September was warm, in the eighties most of the month. Leaves stayed green although they did yellow a bit showing that fall colors lurked just below the surface.
Killing frost hit suddenly a week early in October. The leaves ignored the warning.
Not all of them ignored this cold. The dogwoods turned purple. The black walnuts dropped their leaves a little faster. The far hillside looked more yellow.
Several more frost have whitened the mornings. Finally the trees are taking notice.
I read somewhere that day length was what triggered fall colors. Watching the trees here I have serious doubts about this.
The trees do change color over the growing season. Spring has a lighter, more vivid green. Summer has an intense darker green. Fall brings in a dryer, yellower green.
But these are all shades of green. Very few plants show fall colors as long as the temperatures stay warm. Poison ivy turns red even before frost.
Frost brings out the yellows and reds. The colors don’t show overnight. I’m watching the hillside trees.
First the yellow deepens. It’s as though the trees are discussing what to do next.
A week or so later the trees seem to come to consensus. Oranges creep in.
Over three or four days the entire hillside turns into a riot of fall colors. These will hold until a deep killing frost, high winds or storms knock the leaves off the trees en masse. The leaves do drift off a few at a time before this and would slowly leave the trees bare without the bigger pushes.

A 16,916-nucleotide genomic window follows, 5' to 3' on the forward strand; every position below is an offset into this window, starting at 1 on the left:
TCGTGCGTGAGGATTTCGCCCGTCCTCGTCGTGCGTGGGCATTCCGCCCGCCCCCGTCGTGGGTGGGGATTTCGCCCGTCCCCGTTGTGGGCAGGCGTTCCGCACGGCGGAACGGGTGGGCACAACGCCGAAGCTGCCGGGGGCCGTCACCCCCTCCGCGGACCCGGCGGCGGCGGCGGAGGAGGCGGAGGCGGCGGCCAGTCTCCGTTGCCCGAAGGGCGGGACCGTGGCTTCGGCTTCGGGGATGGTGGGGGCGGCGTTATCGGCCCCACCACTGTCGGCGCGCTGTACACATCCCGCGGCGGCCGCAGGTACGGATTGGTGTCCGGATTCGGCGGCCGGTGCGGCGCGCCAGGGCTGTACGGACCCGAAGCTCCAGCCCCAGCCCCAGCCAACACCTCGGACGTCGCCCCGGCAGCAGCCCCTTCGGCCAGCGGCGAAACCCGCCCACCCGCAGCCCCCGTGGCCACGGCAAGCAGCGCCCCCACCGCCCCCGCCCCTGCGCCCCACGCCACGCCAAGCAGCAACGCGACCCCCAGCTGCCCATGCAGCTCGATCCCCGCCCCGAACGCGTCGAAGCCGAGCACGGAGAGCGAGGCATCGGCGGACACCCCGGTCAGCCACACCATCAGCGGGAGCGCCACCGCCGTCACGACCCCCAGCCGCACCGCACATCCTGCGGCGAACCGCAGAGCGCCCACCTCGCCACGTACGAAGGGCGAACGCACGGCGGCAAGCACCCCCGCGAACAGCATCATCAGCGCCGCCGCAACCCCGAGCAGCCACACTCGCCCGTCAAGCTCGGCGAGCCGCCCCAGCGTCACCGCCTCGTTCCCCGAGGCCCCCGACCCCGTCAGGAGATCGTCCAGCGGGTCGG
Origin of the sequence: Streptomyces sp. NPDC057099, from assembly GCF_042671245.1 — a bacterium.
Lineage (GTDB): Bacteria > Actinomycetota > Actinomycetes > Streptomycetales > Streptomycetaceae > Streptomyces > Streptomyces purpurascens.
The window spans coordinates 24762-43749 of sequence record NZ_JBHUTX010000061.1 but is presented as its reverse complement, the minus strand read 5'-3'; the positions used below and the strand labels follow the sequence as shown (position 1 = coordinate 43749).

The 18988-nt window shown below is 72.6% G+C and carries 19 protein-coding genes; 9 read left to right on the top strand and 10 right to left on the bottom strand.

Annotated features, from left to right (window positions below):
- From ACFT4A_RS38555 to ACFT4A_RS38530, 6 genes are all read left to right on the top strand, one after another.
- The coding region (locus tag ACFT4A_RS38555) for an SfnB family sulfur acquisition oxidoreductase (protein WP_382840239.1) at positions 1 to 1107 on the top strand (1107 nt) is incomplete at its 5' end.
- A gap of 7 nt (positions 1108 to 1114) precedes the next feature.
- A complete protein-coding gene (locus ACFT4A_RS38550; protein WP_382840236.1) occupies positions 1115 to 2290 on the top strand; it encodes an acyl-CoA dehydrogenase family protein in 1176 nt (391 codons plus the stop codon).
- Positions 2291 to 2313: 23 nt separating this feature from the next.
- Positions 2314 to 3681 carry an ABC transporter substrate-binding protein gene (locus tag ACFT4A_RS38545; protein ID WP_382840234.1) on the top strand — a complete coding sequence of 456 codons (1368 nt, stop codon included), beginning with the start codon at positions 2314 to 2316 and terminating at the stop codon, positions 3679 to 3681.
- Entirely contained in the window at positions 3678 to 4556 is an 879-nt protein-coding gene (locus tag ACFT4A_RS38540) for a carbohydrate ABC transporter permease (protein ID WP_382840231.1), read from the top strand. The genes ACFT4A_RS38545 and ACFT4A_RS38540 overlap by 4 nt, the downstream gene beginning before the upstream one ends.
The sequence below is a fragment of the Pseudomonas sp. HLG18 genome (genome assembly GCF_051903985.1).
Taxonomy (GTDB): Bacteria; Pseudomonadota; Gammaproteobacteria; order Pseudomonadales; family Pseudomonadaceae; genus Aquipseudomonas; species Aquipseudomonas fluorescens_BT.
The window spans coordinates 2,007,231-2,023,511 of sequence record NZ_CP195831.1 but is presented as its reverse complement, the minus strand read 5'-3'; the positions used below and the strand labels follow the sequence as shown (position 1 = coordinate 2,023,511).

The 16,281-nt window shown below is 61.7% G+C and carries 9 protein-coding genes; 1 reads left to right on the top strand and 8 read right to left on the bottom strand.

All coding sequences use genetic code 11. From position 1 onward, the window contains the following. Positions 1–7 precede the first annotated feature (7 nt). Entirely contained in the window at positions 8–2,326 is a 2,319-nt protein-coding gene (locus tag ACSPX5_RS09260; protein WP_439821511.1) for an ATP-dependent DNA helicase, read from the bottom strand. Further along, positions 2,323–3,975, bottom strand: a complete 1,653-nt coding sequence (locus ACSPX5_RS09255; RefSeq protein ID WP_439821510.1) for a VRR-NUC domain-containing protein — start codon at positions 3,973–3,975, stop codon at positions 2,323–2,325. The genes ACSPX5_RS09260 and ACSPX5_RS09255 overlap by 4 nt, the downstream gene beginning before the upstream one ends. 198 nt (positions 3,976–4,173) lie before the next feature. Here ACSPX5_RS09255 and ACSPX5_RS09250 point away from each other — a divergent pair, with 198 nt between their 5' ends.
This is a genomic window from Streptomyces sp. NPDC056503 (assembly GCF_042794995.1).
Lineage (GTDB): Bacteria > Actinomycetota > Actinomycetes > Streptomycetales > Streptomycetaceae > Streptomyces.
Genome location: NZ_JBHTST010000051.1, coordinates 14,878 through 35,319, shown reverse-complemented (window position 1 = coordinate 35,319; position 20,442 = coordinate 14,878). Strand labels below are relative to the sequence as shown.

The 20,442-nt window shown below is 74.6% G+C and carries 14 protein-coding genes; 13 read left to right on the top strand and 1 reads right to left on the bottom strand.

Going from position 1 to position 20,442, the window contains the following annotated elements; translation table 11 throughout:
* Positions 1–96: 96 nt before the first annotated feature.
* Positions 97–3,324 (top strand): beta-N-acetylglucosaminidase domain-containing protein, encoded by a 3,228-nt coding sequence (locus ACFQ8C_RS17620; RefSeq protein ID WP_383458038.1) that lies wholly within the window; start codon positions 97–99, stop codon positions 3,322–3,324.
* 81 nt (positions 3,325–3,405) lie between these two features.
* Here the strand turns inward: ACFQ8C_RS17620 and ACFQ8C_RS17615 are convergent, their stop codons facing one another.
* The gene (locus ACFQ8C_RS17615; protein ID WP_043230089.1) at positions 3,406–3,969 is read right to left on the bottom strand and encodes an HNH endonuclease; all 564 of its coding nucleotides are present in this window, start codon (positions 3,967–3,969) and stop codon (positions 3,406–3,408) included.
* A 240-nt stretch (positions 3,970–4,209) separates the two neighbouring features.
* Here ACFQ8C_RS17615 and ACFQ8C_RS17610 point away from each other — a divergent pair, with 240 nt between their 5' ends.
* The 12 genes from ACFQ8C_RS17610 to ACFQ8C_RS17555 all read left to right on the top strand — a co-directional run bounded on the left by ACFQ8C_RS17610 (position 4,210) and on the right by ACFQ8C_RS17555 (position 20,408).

This hillside of mostly oaks is easy for me to watch as it is opposite the barn door. The goats have taken to staying out late and have to be hunted down and encouraged to come in. The late blooming grasses, falling leaves, acorns and persimmons are too good to leave, it seems.
I walked down the creek bed and out into the pastures. Perhaps I was late doing this as the hickories are brilliant yellow. Perhaps I should take more time away from settling the garden for the winter and go looking at the fall colors as they won’t be here nearly long enough.
Enjoy Ozark seasons in photographs and haiku in “My Ozark Home.”